And while you technically don't have to use it, you really sort of have to if you want to use Apple Music content and listen offline...So then it will discourage maximum adoption of the new service. As a significant stockholder, I question the logic of all this, especially since Apple Music is a pay service and such restrictions serve only as an impediment to paid users.

     

    Again, it should be an option for those that wish to use it - no issues with that. But it should not be a mandatory process for all the reasons enumerated.

  • Reply 47 of 64
    I didn't sign up for apple music yet, so I have a genuine question: all the stuff I bought and/or uploaded through match will have to be downloaded again but then is stored locally, yes? Or is it all streaming and no more local music?
  • Reply 48 of 64
    thrangthrang Posts: 1,000member
    Quote:

    Originally Posted by WonkoTheSane View Post



    I didn't sign up for apple music yet, so I have a genuine question: all the stuff I bought and/or uploaded through match will have to be downloaded again but then is stored locally, yes? Or is it all streaming and no more local music?



    There's not a single answer.

     

    On your computer (iTunes), your personal local music remains on your computer.

     

    If you enable iTunes in the Cloud, your personal music is uploaded to the cloud, and STREAMS to your iOS devices. You no longer can sync your music locally to your devices. You must stream even your own music. Enabling iTunes in the Cloud lets to store Apple Music for offline listening

     

    If you do not enable iTunes in the Cloud, you continue to sync normally, but you can only listen to Apple Music while online (wired ethernet, Wifi, or Cellular), no Offline listening.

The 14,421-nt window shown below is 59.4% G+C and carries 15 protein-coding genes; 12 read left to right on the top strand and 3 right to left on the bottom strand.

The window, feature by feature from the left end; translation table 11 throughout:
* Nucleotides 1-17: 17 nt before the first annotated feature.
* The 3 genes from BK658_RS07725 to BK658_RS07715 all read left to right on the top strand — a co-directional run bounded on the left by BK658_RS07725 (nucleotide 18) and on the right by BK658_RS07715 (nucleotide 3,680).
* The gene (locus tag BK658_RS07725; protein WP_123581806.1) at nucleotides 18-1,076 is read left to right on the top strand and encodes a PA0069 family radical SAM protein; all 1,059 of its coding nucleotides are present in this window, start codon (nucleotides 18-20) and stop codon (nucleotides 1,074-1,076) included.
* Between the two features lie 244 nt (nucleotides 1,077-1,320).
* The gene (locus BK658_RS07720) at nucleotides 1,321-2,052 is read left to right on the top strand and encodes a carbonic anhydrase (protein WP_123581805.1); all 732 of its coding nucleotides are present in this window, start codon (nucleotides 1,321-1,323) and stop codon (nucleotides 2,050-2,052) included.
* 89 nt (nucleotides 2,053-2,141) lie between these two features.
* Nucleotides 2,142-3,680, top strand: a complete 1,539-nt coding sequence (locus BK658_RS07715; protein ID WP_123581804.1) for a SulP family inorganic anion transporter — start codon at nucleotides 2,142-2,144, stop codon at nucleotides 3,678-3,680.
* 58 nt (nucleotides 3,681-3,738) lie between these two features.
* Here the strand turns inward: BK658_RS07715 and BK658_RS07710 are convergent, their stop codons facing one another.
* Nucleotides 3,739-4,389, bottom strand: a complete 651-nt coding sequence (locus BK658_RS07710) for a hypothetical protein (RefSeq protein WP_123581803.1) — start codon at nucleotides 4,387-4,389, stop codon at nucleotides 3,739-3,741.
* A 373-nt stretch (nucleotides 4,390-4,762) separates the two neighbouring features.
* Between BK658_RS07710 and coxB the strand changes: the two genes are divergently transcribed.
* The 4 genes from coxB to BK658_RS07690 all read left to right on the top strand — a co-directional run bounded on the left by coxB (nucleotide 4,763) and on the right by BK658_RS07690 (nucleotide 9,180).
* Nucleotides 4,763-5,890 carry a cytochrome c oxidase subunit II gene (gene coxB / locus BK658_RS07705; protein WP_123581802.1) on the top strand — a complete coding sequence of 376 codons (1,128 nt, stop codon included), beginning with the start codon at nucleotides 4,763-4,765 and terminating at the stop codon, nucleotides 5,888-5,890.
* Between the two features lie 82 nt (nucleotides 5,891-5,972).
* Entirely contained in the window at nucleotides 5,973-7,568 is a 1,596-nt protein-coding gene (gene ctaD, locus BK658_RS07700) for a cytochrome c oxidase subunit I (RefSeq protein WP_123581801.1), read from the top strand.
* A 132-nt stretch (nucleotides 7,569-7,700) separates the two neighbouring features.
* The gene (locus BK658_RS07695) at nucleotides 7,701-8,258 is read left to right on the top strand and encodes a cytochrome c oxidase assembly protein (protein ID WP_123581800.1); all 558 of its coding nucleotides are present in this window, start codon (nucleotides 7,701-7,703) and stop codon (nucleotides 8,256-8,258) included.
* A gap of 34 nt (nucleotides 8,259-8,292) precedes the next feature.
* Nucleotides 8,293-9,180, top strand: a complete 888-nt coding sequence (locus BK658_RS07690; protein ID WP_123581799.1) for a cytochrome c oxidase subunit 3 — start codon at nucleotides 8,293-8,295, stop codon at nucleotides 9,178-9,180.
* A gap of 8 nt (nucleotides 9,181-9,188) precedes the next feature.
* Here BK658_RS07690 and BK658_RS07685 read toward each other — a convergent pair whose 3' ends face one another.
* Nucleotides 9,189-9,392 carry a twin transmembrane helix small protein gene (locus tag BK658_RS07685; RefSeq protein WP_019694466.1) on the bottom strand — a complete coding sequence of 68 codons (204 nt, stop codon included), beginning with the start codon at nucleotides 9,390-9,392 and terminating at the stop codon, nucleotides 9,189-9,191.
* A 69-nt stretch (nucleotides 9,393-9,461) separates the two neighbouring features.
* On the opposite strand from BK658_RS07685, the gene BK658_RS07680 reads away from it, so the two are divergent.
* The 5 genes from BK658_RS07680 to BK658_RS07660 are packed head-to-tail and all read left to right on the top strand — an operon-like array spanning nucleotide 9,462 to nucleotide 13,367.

• Reply 49 of 64
    thrang wrote: »

    There's not a single answer.

    On your computer (iTunes), your personal local music remains on your computer.

    If you enable iTunes in the Cloud, your personal music is uploaded to the cloud, and STREAMS to your iOS devices. You no longer can sync your music locally to your devices. You must stream even your own music. Enabling iTunes in the Cloud lets to store Apple Music for offline listening

    If you do not enable iTunes in the Cloud, you continue to sync normally, but you can only listen to Apple Music while online (wired ethernet, Wifi, or Cellular), no Offline listening.

    Ok. Thanks for clarifying.

    Not being able to have my music locally with iTunes in the cloud enabled is a deal breaker to me.
  • Reply 50 of 64
    thrangthrang Posts: 1,000member
    Quote:
    Originally Posted by WonkoTheSane View Post





    Ok. Thanks for clarifying.



    Not being able to have my music locally with iTunes in the cloud enabled is a deal breaker to me.



    Yes, it is either not well thought out or more nefarious then I'd like to think Apple is...

  • Reply 51 of 64
    thrangthrang Posts: 1,000member

    Here's something else I noticed...if you use an external USB DAC for higher quality headphone or two channel listening, players such as Pure Music, Amarra Symphony, or Bit Perfect can't pass the Apple Music files to the DAC....they either remain paused, or play thought the computer speakers only

  • Reply 52 of 64
    thrang wrote: »
    Here's something else I noticed...if you use an external USB DAC for higher quality headphone or two channel listening, players such as Pure Music, Amarra Symphony, or Bit Perfect can't pass the Apple Music files to the DAC....they either remain paused, or play thought the computer speakers only

    Sounds a bit like back to the stone-age joys of DRM.
  • Reply 53 of 64
    sog35 wrote: »
    can't believe people have a hard time with minor UI tweaks. 

    I mean seriously, it isn't the end of the world.

    Learning new stuff is good for the brain.
    How is losing all the playlists I spent so much time creating "good for my brain"? Question of the day is: Who at Apple thought thiat it would be a good idea to release this without warning folks that it could happen?
  • Reply 54 of 64
    foggyhillfoggyhill Posts: 4,767member

    removed

  • Reply 55 of 64
    Quote:

    Originally Posted by thrang View Post

     



    A line so brilliant I'm shocked Apple doesn't already use it in their Apple Music marketing...